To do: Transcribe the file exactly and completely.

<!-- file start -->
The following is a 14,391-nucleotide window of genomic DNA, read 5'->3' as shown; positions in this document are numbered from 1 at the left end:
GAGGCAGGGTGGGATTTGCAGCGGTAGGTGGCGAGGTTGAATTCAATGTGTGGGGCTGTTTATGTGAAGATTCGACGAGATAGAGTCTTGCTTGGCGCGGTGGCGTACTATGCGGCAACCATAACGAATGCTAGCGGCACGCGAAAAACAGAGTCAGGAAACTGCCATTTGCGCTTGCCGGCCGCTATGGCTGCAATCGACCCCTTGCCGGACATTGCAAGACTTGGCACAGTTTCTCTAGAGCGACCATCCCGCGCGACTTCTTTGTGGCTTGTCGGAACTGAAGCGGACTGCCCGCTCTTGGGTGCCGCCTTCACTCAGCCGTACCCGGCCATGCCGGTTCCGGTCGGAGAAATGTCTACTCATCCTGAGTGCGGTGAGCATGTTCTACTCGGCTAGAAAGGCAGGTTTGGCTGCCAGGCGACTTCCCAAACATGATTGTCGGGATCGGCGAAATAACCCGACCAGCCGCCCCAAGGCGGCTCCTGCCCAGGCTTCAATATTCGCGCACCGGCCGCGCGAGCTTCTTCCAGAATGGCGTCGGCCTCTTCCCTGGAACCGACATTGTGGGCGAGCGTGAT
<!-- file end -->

The following is a 14,391-nucleotide window of genomic DNA, read 5'->3' as shown; positions in this document are numbered from 1 at the left end:
GAGGCAGGGTGGGATTTGCAGCGGTAGGTGGCGAGGTTGAATTCAATGTGTGGGGCTGTTTATGTGAAGATTCGACGAGATAGAGTCTTGCTTGGCGCGGTGGCGTACTATGCGGCAACCATAACGAATGCTAGCGGCACGCGAAAAACAGAGTCAGGAAACTGCCATTTGCGCTTGCCGGCCGCTATGGCTGCAATCGACCCCTTGCCGGACATTGCAAGACTTGGCACAGTTTCTCTAGAGCGACCATCCCGCGCGACTTCTTTGTGGCTTGTCGGAACTGAAGCGGACTGCCCGCTCTTGGGTGCCGCCTTCACTCAGCCGTACCCGGCCATGCCGGTTCCGGTCGGAGAAATGTCTACTCATCCTGAGTGCGGTGAGCATGTTCTACTCGGCTAGAAAGGCAGGTTTGGCTGCCAGGCGACTTCCCAAACATGATTGTCGGGATCGGCGAAATAACCCGACCAGCCGCCCCAAGGCGGCTCCTGCCCAGGCTTCAATATTCGCGCACCGGCCGCGCGAGCTTCTTCCAGAATGGCGTCGGCCTCTTCCCTGGAACCGACATTGTGGGCGAGCGTGAT